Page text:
it does not mean you’re spiritually immature or not a real Christian.
In fact, the very opposite
anguish over sin shows the Spirit is beginning to renew your mind and shape your character[ix]
One Romans scholar put it like this:
The farther people advance in the Christian life, and the more mature their discipleship,
the clearer becomes their perception of the heights to which God calls them,
and the more painfully sharp their consciousness of the distance
between what they ought, and want, to be, and what they are.
so, in fact, I hope that we’ve all experienced Paul’s frustration in some area of our lives
I hope we’ve all glimpsed somewhere the beauty of holiness, a greater goodness we can’t yet live up to.
If not, try pondering 1 Cor 13, Gal 5, Matt 5 – and ask, does this describe me as much as it could?
I’ve prayed through 1 Cor 13 once or twice and found it a humbling experience.
Imagine a kid, who hears a violin Concerto by Bach or Mozart.
As the soloist soars above the orchestra, they fall in love with the music.
They long to play it themselves.
Just like Paul delighted in God’s law
So, they rush out and start taking violin lessons.
And they discover an extreme dissonance between the sounds she makes, and that high vision of beauty
– again, like Paul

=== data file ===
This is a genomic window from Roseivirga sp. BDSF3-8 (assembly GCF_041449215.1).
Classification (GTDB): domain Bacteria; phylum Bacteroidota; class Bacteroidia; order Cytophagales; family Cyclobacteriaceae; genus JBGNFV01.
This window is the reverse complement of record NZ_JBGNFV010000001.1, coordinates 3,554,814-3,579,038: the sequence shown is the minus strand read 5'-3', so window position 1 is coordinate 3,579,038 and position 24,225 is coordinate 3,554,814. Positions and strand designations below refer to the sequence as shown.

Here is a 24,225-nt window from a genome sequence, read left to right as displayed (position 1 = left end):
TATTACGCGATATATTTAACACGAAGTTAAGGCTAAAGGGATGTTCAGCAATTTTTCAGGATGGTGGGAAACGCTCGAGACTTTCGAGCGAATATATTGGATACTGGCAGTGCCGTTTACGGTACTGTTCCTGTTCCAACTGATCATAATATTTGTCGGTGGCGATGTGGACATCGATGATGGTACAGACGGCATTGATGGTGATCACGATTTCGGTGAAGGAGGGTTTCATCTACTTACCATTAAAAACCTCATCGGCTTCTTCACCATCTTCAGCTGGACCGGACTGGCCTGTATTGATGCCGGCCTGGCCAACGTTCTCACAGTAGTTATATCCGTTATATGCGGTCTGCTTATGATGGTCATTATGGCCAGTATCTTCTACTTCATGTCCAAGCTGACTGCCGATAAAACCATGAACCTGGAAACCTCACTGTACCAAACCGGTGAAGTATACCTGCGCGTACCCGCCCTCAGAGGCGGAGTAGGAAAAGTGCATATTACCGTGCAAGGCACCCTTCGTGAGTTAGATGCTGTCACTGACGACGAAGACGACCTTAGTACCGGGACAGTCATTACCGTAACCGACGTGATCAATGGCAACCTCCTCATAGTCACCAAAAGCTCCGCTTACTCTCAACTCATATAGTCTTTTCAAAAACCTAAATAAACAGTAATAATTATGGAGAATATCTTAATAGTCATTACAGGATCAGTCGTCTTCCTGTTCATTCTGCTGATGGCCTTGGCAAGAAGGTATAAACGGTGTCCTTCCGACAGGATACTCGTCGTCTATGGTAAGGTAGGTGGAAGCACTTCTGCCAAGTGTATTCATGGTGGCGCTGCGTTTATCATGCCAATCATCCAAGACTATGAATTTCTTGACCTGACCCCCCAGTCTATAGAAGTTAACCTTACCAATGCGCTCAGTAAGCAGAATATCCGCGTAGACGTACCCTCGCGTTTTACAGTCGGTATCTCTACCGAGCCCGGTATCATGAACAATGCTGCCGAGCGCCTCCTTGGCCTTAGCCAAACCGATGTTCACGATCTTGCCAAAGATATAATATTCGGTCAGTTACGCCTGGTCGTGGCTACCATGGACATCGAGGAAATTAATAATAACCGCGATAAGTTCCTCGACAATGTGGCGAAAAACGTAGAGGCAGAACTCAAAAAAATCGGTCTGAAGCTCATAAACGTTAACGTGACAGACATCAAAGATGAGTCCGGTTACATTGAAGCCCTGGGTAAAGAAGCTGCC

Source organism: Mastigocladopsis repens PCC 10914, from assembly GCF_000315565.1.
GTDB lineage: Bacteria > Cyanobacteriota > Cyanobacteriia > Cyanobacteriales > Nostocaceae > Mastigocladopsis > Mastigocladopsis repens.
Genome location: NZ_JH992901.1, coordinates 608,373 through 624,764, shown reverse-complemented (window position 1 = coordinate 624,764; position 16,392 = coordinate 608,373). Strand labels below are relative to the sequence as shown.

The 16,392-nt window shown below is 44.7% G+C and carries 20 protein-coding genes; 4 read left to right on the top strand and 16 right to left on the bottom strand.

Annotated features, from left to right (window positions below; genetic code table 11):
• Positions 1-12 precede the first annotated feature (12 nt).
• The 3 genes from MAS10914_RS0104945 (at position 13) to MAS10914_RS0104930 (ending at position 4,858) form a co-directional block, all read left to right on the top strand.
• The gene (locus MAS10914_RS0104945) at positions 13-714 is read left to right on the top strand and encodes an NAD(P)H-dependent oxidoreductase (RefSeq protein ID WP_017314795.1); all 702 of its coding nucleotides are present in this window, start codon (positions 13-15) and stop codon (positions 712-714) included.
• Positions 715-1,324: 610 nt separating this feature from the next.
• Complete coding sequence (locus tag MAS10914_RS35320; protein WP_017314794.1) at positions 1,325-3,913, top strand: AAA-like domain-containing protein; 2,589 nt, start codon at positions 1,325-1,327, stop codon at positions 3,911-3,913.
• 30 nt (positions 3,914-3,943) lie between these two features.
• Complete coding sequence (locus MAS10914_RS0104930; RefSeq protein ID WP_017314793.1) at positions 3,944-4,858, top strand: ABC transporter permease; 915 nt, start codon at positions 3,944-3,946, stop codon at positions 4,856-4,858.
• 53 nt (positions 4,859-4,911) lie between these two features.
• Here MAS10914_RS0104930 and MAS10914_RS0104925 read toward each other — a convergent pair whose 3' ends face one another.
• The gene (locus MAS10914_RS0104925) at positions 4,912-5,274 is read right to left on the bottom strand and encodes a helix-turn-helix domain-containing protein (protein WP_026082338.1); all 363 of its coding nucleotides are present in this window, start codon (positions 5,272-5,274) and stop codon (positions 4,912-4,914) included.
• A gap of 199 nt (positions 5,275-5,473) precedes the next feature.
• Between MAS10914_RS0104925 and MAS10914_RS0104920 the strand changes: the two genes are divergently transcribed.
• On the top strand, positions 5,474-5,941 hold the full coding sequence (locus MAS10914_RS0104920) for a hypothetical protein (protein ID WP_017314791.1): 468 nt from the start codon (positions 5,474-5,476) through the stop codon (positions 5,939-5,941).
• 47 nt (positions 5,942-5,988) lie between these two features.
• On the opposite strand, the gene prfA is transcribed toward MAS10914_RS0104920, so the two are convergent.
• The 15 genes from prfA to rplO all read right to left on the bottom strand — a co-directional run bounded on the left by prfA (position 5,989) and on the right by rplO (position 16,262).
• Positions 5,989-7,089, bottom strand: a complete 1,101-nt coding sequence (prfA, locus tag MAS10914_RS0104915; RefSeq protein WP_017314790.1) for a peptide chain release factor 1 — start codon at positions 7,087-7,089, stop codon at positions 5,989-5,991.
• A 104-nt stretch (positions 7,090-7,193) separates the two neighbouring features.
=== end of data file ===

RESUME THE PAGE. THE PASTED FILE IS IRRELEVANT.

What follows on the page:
As a teenager, I learnt the violin.
And my sister, in the bedroom next to me, says my squeaking and scratching didn’t quite get there!
In my defence, she learnt the saxophone, and the sax can be hauntingly beautiful.
It can be…
On a more spiritual level,
I’ve read a little bit about Mahatma Gandhi, Martin Luther King, Desmond Tutu.
These guys really embody the Sermon on the Mount –
Jesus’ teaching about loving your enemy, returning blessing for cursing,
I’d love to be like them.
Such freedom from baggage like bitterness, such capacity for selfless love,
It’s incredible and powerful and beautiful.
but guess what?
I feel all inspired, and then
I pop into the supermarket, just a few items in my trolley,
coming up to the checkout, and someone shoots in front of me. And their trolley is overflowing!
Desmond Tutu tells of a woman who embraced the guy who burnt her son to death, and said “now you will be my son”
Martin Luther King could love and bless the racist police officer who was putting his dogs on to him.
And here I am, stewing and simmering over the most petty, trivial, probably half imaginary offence,
man, I’ve got a long way to go.
“There is an eagle in me that wants to soar,
and there is a hippopotamus in me that wants to wallow in the mud”
(poet Carl Sandburg [1878-1967]).
But for those, unlike me, who persevere in music.
The day comes when all the drills and scales and arpeggios become second nature.
Suddenly, for a few bars, you forget the mechanics, and you are the music
even if only for a moment, it clicks, it flows.
It can happen with learning to ride a bike, drive a car, speak a language…
How would you describe those moments?
words like gracefulness, freedom, maybe power, beauty, spring to mind
very gospel words.
Very biblical Holy Spirit describing words.
Don’t you long for that day in your spiritual life?
But, man, sometimes the process of ongoing sanctification seems so painfully slow.
Fighting sin is like playing spiritual Whac-A-Mole